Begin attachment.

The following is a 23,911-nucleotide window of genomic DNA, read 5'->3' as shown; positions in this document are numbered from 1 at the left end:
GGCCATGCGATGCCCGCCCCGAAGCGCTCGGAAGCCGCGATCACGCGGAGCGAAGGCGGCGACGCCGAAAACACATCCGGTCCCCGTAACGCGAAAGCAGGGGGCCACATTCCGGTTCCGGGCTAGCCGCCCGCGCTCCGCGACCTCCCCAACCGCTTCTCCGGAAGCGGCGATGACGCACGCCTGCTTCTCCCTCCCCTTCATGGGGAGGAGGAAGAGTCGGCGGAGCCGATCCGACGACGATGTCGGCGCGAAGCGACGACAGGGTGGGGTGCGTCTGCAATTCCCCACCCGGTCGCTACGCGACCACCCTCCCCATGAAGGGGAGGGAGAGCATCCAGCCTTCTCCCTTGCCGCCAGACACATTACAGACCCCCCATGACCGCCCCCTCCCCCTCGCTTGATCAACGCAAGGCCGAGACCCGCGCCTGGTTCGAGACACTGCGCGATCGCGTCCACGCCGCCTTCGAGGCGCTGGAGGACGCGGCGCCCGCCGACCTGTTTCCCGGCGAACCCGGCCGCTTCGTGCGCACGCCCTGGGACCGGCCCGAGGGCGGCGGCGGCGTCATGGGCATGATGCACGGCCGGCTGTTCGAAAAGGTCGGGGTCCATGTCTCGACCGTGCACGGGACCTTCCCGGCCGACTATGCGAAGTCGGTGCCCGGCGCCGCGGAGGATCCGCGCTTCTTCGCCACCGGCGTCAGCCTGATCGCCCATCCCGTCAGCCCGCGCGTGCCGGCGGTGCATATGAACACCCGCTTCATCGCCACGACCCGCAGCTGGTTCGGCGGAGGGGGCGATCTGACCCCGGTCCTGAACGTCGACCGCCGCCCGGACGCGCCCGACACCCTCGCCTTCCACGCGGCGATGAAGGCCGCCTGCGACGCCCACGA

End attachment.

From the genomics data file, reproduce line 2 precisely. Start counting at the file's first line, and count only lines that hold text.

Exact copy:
GGCCATGCGATGCCCGCCCCGAAGCGCTCGGAAGCCGCGATCACGCGGAGCGAAGGCGGCGACGCCGAAAACACATCCGGTCCCCGTAACGCGAAAGCAGGGGGCCACATTCCGGTTCCGGGCTAGCCGCCCGCGCTCCGCGACCTCCCCAACCGCTTCTCCGGAAGCGGCGATGACGCACGCCTGCTTCTCCCTCCCCTTCATGGGGAGGAGGAAGAGTCGGCGGAGCCGATCCGACGACGATGTCGGCGCGAAGCGACGACAGGGTGGGGTGCGTCTGCAATTCCCCACCCGGTCGCTACGCGACCACCCTCCCCATGAAGGGGAGGGAGAGCATCCAGCCTTCTCCCTTGCCGCCAGACACATTACAGACCCCCCATGACCGCCCCCTCCCCCTCGCTTGATCAACGCAAGGCCGAGACCCGCGCCTGGTTCGAGACACTGCGCGATCGCGTCCACGCCGCCTTCGAGGCGCTGGAGGACGCGGCGCCCGCCGACCTGTTTCCCGGCGAACCCGGCCGCTTCGTGCGCACGCCCTGGGACCGGCCCGAGGGCGGCGGCGGCGTCATGGGCATGATGCACGGCCGGCTGTTCGAAAAGGTCGGGGTCCATGTCTCGACCGTGCACGGGACCTTCCCGGCCGACTATGCGAAGTCGGTGCCCGGCGCCGCGGAGGATCCGCGCTTCTTCGCCACCGGCGTCAGCCTGATCGCCCATCCCGTCAGCCCGCGCGTGCCGGCGGTGCATATGAACACCCGCTTCATCGCCACGACCCGCAGCTGGTTCGGCGGAGGGGGCGATCTGACCCCGGTCCTGAACGTCGACCGCCGCCCGGACGCGCCCGACACCCTCGCCTTCCACGCGGCGATGAAGGCCGCCTGCGACGCCCACGA